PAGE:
The information of plot 600 was acquired using human subjects and echocardiograms. The velocity time integral, VTI, is the product of blood velocity in the aorta over a period of time. In general, the period of time corresponds to a beat-to-beat time and hence VTI typically correlates well with or serves as an indicator of cardiac performance. Thus, a higher VTI value normally indicates better cardiac performance.

The plot 600 includes data 610, 620 for two patients. As plotted, the upper data 610 exhibits a maximum VTI at a Δprogrammed of approximately −20 ms (e.g., left ventricular stimulus delivered 20 ms prior to the right ventricular stimulus) whereas the lower data 620 exhibits a maximum VTI at a Δprogrammed of approximately −40 ms (e.g., left ventricular stimulus delivered 40 ms prior to the right ventricular stimulus). Thus, the data 610, 620 indicate that, for these particular patients, cardiac performance is improved by pacing the left ventricle prior to the right ventricle. Further, for each patient, a corresponding optimal Δprogrammed exists, referred to herein as Δoptimal.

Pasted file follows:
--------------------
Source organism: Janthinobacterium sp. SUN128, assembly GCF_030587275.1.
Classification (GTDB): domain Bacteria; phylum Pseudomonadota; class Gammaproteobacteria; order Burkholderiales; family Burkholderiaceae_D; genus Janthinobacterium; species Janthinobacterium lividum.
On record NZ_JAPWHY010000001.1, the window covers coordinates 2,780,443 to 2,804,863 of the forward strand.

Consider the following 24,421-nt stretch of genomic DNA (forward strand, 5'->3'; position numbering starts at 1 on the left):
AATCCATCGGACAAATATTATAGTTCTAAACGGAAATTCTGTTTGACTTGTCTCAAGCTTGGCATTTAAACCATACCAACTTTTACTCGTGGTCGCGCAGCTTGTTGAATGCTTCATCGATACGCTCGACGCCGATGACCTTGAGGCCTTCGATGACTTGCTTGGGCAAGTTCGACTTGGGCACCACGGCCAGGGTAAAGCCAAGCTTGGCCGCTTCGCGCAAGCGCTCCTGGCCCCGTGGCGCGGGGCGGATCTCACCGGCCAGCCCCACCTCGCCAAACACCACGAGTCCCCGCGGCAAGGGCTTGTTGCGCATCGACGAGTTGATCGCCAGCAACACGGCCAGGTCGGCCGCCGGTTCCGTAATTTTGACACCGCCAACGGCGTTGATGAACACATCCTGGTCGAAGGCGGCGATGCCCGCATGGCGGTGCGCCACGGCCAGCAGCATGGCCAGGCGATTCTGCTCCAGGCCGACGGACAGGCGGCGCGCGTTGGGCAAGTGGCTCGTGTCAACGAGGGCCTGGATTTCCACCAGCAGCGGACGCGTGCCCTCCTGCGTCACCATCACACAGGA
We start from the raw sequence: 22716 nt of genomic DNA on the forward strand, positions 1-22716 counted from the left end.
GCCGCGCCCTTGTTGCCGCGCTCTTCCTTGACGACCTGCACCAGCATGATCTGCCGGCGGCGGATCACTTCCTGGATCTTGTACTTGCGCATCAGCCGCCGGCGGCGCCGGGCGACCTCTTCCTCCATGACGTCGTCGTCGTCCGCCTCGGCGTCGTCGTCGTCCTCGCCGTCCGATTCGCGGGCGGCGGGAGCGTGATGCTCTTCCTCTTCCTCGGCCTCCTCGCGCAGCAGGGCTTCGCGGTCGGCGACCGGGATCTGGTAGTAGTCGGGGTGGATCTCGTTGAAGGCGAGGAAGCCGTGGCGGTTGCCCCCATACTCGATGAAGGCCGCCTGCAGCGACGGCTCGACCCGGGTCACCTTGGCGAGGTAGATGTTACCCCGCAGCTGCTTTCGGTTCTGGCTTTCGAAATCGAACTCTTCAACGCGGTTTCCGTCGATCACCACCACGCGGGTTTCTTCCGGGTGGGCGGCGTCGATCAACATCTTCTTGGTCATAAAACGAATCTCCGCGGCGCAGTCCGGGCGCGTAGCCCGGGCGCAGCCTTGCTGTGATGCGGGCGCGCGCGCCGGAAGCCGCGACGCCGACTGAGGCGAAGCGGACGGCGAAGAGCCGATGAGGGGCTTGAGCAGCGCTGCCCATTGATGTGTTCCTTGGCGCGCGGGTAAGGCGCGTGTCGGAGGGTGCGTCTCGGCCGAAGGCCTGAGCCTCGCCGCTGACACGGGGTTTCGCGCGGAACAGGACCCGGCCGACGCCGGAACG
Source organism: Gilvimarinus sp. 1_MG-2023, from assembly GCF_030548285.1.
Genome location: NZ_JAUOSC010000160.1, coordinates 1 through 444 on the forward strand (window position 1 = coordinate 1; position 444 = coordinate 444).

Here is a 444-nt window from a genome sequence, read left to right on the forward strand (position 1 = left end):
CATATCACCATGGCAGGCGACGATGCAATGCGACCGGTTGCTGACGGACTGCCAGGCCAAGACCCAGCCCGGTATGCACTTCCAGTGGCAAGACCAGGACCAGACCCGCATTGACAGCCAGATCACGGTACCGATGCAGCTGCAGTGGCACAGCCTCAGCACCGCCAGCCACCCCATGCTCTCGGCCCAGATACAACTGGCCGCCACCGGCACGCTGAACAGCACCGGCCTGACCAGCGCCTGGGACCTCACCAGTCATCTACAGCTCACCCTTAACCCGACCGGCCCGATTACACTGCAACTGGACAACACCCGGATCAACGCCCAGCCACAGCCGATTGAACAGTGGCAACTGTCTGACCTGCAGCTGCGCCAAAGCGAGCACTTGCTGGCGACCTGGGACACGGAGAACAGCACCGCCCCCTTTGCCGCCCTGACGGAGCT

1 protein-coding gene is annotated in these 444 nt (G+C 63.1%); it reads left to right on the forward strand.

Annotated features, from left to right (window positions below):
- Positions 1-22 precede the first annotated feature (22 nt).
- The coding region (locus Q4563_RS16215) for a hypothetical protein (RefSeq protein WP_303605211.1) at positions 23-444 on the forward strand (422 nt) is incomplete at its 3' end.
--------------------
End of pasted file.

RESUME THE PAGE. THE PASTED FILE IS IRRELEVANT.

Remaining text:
Referring again to FIG. 3 or 4, a comparison between Δ and Δprogrammed or Δoptimal can indicate a difference between a current cardiac therapy or state and a potentially better cardiac therapy or state. For example, consider the following equation (Eqn. 1):
α=Δoptimal/Δ  (1)
where α is an optimization parameter. Hence in the example of FIG. 6, where the patient corresponding to data 610 had a Δ of approximately −40 ms and the patient corresponding to data 620 had a Δ of approximately −80 ms, the parameter α was approximately 0.5 for both patients. The use of such an optimization parameter is described further below. In general, the closer a is to unity, there may be little need to pace either ventricle if the PRRV, PRLV, ARRV, and/or ARLV times are acceptable (noting that acceptable AR times are generally longer than acceptable PR times due to conduction differences between a paced atrial stimulus and intrinsic atrial activity).